I didn’t know this then, but “Where in Time?” is the only Carmen property to feature a live version of the character, with an actress performing the role on screen. This meant there was actually a real Carmen Sandiego, but the show tried to downplay its decision and never revealed who played the role, leaving the credit a mystery.
The year 2016 has been a bleak one for humanity. I’ve had a hard time falling asleep many nights after long days of seeing horrible news followed by more horrible news. The world has always been filled with both good and evil, but this year certainly seems to have awoken an inflamed inspiration from those who conduct the latter.
As a lowly content creator on the internet, I am obviously powerless to make this stop in any meaningful way within the scope of my day job. But since this year marks the 20th anniversary for “Where in Time?” I decided I could at least go after the villain I grew up with in a quest to bring a very small smidgen of justice to the world.
I needed to finally find Carmen Sandiego once and for all.
Even for a novel about an alcoholic writer and bartender, my book has a lot of bars. Sixteen, in fact: sixteen instances in which characters appear at sixteen different bars. Seemingly at every chance, Richard, The Grand Tour’s protagonist, walks into bars, sits down, and drinks. I knew the book featured a lot of bars, but sixteen is more than I’d imagined, and it raises some troubling questions. Whence these many saloons? Whither these sundry watering holes? And what’s wrong with diners, or teahouses, or hookah lounges?
So, will Father Reginald be the agent for Arabella’s eventual comeuppance? Or will the implacable dowager trample over the forces of good and achieve her dreams? My lips are sealed. Still, if you prefer your summer entertainments somewhat tart — a mixture of gin and bitters — you’re in for a treat.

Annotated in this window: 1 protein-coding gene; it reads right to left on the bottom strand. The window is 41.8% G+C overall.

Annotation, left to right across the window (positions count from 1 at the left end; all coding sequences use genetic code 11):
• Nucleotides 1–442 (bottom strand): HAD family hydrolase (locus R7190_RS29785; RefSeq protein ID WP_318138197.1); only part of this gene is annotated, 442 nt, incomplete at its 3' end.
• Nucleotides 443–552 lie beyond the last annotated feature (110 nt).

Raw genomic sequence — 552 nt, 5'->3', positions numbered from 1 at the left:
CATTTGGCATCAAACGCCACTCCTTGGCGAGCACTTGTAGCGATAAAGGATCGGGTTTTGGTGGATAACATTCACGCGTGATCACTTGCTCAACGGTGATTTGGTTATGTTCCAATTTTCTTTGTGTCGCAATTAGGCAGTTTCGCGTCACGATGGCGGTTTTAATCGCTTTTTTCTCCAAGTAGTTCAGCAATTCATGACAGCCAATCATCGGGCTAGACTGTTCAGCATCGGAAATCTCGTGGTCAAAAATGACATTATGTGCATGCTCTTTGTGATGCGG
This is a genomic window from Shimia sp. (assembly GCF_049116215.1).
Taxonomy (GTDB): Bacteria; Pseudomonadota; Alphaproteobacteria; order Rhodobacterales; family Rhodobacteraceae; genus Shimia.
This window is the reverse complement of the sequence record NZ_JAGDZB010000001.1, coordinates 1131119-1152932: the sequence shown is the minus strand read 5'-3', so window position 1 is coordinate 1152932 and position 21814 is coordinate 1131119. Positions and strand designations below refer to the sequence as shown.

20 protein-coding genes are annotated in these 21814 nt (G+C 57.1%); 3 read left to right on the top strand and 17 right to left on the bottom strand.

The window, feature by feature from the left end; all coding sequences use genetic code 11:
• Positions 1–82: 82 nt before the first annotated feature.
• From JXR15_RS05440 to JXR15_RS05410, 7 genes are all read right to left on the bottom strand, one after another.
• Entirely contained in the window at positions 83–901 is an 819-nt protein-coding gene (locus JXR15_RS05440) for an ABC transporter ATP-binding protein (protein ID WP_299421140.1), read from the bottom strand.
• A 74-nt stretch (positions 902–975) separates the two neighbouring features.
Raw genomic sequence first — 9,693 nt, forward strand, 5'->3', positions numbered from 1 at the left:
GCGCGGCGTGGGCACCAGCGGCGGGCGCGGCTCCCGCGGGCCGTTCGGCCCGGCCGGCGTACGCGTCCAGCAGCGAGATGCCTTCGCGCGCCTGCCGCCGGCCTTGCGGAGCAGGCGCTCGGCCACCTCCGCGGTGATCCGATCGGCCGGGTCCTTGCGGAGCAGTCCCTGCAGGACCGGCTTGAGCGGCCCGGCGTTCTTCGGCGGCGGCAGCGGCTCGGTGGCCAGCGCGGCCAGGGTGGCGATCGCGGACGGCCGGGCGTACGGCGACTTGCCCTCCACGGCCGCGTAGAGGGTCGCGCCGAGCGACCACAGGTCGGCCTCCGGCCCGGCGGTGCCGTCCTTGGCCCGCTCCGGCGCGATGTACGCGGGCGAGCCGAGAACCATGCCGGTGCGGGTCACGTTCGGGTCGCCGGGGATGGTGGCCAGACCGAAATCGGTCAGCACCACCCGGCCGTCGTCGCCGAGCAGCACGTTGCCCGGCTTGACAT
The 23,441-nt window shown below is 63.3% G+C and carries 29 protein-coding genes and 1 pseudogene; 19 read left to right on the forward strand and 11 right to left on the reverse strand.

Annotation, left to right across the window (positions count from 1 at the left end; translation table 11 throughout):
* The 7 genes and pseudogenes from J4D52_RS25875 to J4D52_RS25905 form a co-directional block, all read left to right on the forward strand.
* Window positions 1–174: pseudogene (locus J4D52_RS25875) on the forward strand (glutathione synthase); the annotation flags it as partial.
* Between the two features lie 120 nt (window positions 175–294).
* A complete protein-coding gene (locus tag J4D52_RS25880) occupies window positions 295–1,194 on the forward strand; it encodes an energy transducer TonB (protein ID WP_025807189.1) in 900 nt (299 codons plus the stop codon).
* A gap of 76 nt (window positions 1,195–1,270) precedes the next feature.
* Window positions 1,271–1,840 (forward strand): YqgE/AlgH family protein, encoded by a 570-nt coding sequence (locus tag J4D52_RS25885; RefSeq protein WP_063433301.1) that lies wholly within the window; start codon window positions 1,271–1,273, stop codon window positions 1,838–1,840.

“It is perhaps true that the best way to get to know a people is to sleep with them,” writes Donald Richie about halfway into The Inland Sea, “but this is complicated in Japan.” That hardly stops him from trying, however. In this account of a journey through the towns and villages of the titular “landlocked, lakelike body of water bounded by three of Japan’s four major islands” appear a memorable cast of partners: an island girl, barely of high-school age, who invites herself into Richie’s room; a brash, young yakuza cast into exile as a Buddhist acolyte; a sailor, even younger and more severe, who quashes his sexual urges with buckets of cold water; a pouting prostitute with whom a bar owner all but swindles Richie into spending a dire evening; a kept woman whose name he never catches, but with whom he imagines an entire blissful life together as, late in the book, they talk until sunrise.
Hillary Clinton has said that if she is elected president, she won’t have Bill pick out the china. Another thing the former president won’t be doing? Facing off against Melania Trump in the Family Circle First Lady Cookie Contest.
That’s not to say the Clintons aren’t participating in the 24-year-old contest, which opened its public ballot today on the magazine’s Facebook page. But the recipe they submitted isn’t Bill’s — it’s Hillary’s original recipe from 1992, now called the Clinton Family’s Chocolate Chip Cookies. The contest no longer focuses on first ladies, either — it’s been renamed the Presidential Cookie Poll.